When loading it up, you wanna try to get it as close to the brakes as you can without making contact with your brakes. Just push down, you're gonna hear a click like that. Like so. From there just give it a good push. Make sure it's secure.Now like a lot of platform racks, we're gonna be able to tilt this away from the vehicle to gain rear hatch access. If we come down here, this is gonna be a blue T-pin. Once we pull on that, we'll be able to tilt away. You wanna make sure that you have a grip on your bike rack, so that it just doesn't fall on your head. Once we pull it, we can tilt it away. Just let it go slow.Now from here, we're able to open up the trunk of our vehicle and grab whatever cargo we might need. Now I do wanna point out that depending on the vehicle you have, how big the hatch is, and depending on the handlebar spread you have, you may run into some trouble if you got that wide handlebar spread, or if you got a minivan or something like that with a very long hatch that it might make contact.When tilting it back up, you wanna make sure that you grab ahold of the bike rack itself and not the bikes attached. The easiest way, in my opinion, is just to squat down, grab ahold of these two support bars, and just tilt it up until you hear it latch. Just like that. Now let's go ahead and unload our bikes so we can take a closer look at the rack.Now with this bike rack we're gonna have a weight capacity of 40 pounds per bike, and we're also going to be able to fit bike tire sizes up to three inches wide. What's nice is that this bike rack was engineered to have this little slot in the middle of each cradle to accommodate for those smaller road bike tires, and then we're obviously going to be able to fit our bigger, three-inch wide mountian bike tires in this cradle as well.When not in use, the arms are going to fold down. Sometimes what I'll like to do is either tuck them right behind the rear cradle, or you could even take the strap out and strap down your hook to make sure they don't ever pop up.With any hitch-mounted accessory, you are gonna have added length to your vehicle, so I'm gonna give you a measurement from the center of the hitch-pin hole to the outermost part of the rack so you can determine how much you've added onto the back of your vehicle. It's about 40 inches from the center of the hitch-pin hole to the outermost part of the rack, which you can actually cut down on that length if your bike rack is empty by folding it up towards your vehicle. How we're gonna do that is the same blue T-pin that we used to tilt it away. We're going to pull that, except instead, we're going to fold it towards the vehicle. Just like that. Now, at this point, from the center of the hitch-pin hole to the outermost point, it's gonna be 13 inches, which is a pretty big difference. That's something you wanna keep in mind for any tight situation, such as parking in a tight parking spot.On our vehicle right here, we have an 1-1/4" by 1-1/4" receiver, but if you have a vehicle that has a 2" by 2" receiver it does come with this included sleeve that you can put on the end of the shank and tighten it down to convert the shank to a 2" by 2" shank. Now we're also gonna have a threaded anti-rattle bolt that we have tightened down, and that just helps take away a lot of the shake and play from our bike rack while we're traveling. It's really gonna cut down on a lot of that rattling, all that noise, that you might hear in the back.Now, the bike rack's gonna have a nice, durable aluminum and steel construction, and it's gonna have a nice, black powder coat finish, which'll help resist rust and corrosion. So this bike rack's gonna be able to endure the elements very well.Now, this bike rack does not come with any locks or integrated lock cables, but there is a lock that you can purchase separately, here at etrailer. It's gonna include a cable lock to secure your bikes, and it's also going to include a hitch-pin lock, so you can put that on the end of your anti-rattle bolt to make sure that no one can remove your bike rack when it's unattended.Let's take a look at it on our test course real quick. Up first is gonna be our slalom, which is gonna simulate side-to-side action and evasive maneuvering. Now onto our solid speed bumps, which is gonna simulate driving over a speed bump or pulling into your driveway. And now our alternating speed bumps, which is gonna simulate driving over uneven pavement or potholes.That's gonna do it for our look at RockyMounts WestSlope 2 Bike Platform Rack. Hope this information helped.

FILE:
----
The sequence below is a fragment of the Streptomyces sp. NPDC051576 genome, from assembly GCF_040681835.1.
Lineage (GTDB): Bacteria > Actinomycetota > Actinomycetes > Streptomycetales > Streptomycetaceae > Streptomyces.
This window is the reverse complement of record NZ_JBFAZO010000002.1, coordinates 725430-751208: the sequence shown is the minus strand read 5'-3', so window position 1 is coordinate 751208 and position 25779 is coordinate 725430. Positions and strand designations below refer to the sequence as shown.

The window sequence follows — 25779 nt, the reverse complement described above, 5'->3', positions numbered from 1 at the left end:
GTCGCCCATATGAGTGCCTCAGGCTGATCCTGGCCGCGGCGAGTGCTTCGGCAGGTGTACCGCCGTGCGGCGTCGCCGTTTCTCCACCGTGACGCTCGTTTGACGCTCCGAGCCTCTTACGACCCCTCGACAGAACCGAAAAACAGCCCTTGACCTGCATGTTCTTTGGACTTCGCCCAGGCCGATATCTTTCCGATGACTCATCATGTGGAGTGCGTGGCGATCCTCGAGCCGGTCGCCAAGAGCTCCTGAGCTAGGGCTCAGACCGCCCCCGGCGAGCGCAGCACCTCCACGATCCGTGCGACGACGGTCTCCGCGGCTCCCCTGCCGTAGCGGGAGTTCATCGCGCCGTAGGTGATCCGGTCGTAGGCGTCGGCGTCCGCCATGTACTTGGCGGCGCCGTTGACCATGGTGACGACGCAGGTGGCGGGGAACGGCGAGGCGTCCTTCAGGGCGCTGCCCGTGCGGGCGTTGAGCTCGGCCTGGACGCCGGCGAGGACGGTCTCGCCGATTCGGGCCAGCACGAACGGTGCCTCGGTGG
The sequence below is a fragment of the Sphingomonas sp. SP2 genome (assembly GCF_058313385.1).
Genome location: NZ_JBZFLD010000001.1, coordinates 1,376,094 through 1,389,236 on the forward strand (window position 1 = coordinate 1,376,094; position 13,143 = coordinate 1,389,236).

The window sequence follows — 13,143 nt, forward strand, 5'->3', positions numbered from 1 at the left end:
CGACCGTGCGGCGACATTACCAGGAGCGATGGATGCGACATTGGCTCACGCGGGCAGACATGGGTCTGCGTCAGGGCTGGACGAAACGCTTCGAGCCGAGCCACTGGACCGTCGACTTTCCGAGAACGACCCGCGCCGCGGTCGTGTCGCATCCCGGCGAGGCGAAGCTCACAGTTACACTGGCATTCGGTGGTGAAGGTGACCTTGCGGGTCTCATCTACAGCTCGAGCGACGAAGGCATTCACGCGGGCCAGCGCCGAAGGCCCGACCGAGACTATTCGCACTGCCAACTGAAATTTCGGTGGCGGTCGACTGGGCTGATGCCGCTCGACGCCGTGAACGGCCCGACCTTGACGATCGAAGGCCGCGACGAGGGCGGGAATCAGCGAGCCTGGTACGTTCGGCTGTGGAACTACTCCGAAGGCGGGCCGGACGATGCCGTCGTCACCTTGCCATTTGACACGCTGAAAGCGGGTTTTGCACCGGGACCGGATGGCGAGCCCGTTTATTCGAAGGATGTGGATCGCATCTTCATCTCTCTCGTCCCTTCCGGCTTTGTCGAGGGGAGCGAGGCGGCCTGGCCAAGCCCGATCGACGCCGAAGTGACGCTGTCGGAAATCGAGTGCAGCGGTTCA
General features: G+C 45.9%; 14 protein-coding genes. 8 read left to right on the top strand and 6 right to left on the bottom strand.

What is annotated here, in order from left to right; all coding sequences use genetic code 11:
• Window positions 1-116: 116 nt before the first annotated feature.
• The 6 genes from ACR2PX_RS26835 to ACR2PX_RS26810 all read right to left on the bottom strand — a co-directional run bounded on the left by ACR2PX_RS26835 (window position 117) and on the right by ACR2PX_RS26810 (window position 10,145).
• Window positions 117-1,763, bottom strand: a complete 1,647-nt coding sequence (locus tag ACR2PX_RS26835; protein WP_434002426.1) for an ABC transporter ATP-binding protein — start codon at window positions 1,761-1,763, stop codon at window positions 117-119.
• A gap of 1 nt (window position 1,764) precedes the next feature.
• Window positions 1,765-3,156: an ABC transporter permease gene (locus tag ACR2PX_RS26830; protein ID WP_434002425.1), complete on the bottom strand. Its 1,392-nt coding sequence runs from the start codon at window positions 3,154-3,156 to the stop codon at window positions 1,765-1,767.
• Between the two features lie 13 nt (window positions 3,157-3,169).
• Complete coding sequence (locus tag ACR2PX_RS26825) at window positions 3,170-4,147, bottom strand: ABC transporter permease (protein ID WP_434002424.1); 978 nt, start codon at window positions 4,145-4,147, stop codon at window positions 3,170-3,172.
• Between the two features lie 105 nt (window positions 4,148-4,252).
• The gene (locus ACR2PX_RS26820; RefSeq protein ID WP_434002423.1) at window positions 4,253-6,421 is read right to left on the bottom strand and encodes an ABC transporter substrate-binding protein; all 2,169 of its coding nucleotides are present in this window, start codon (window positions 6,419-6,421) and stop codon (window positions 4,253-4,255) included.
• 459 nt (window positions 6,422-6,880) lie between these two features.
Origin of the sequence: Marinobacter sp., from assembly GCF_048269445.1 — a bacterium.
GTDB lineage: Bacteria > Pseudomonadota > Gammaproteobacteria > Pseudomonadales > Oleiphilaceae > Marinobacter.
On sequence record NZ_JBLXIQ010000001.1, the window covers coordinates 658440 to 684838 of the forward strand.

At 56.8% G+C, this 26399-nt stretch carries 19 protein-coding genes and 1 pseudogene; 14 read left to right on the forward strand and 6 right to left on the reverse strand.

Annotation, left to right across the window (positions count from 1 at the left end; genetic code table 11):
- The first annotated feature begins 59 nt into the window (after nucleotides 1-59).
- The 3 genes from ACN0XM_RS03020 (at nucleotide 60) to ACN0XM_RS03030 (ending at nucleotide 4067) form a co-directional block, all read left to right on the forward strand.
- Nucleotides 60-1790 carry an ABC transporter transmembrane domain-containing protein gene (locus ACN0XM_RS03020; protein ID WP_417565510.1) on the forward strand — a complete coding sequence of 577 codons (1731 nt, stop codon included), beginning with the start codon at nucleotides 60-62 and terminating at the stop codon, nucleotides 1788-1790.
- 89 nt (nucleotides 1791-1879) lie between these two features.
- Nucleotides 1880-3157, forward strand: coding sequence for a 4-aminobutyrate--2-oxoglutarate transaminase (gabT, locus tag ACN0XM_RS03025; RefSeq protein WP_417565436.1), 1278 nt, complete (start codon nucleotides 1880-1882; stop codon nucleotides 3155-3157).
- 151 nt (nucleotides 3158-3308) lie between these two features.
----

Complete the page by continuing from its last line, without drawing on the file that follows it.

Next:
Is this rack compatible with a class 1 hitch?

Etrailer Expert

Kef G.


This bike rack can fit a Class I hitch, but RockyMounts does not recommend it. Instead, I recommend going with the Thule T2 Classic, part # TH9045 . It's rated for Class I hitches and has the same wheel-mount design.